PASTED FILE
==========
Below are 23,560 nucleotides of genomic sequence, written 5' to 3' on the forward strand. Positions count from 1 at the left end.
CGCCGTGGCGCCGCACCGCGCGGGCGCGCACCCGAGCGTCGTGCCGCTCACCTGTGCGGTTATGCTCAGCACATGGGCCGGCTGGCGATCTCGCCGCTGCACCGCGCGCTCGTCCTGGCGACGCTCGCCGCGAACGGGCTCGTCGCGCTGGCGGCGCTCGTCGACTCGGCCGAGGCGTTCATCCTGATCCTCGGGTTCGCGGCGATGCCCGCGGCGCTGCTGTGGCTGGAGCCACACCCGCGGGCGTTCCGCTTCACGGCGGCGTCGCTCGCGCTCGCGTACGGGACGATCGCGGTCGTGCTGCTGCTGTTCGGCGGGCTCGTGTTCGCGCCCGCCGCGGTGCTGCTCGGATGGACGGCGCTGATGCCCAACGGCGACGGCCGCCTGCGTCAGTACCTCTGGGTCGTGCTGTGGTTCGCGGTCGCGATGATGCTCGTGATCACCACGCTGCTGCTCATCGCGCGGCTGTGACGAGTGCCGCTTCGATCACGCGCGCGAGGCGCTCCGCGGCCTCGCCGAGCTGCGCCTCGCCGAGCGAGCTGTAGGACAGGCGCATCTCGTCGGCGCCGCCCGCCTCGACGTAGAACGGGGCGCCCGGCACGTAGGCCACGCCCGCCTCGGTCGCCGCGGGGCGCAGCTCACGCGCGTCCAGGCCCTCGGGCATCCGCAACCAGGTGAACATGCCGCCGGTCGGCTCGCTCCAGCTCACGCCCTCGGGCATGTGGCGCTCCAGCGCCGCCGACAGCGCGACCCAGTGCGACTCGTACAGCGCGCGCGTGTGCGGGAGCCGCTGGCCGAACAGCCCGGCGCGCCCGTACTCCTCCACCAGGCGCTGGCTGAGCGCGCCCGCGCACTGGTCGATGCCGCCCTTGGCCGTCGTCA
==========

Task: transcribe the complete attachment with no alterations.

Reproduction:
Below are 23,560 nucleotides of genomic sequence, written 5' to 3' on the forward strand. Positions count from 1 at the left end.
CGCCGTGGCGCCGCACCGCGCGGGCGCGCACCCGAGCGTCGTGCCGCTCACCTGTGCGGTTATGCTCAGCACATGGGCCGGCTGGCGATCTCGCCGCTGCACCGCGCGCTCGTCCTGGCGACGCTCGCCGCGAACGGGCTCGTCGCGCTGGCGGCGCTCGTCGACTCGGCCGAGGCGTTCATCCTGATCCTCGGGTTCGCGGCGATGCCCGCGGCGCTGCTGTGGCTGGAGCCACACCCGCGGGCGTTCCGCTTCACGGCGGCGTCGCTCGCGCTCGCGTACGGGACGATCGCGGTCGTGCTGCTGCTGTTCGGCGGGCTCGTGTTCGCGCCCGCCGCGGTGCTGCTCGGATGGACGGCGCTGATGCCCAACGGCGACGGCCGCCTGCGTCAGTACCTCTGGGTCGTGCTGTGGTTCGCGGTCGCGATGATGCTCGTGATCACCACGCTGCTGCTCATCGCGCGGCTGTGACGAGTGCCGCTTCGATCACGCGCGCGAGGCGCTCCGCGGCCTCGCCGAGCTGCGCCTCGCCGAGCGAGCTGTAGGACAGGCGCATCTCGTCGGCGCCGCCCGCCTCGACGTAGAACGGGGCGCCCGGCACGTAGGCCACGCCCGCCTCGGTCGCCGCGGGGCGCAGCTCACGCGCGTCCAGGCCCTCGGGCATCCGCAACCAGGTGAACATGCCGCCGGTCGGCTCGCTCCAGCTCACGCCCTCGGGCATGTGGCGCTCCAGCGCCGCCGACAGCGCGACCCAGTGCGACTCGTACAGCGCGCGCGTGTGCGGGAGCCGCTGGCCGAACAGCCCGGCGCGCCCGTACTCCTCCACCAGGCGCTGGCTGAGCGCGCCCGCGCACTGGTCGATGCCGCCCTTGGCCGTCGTCA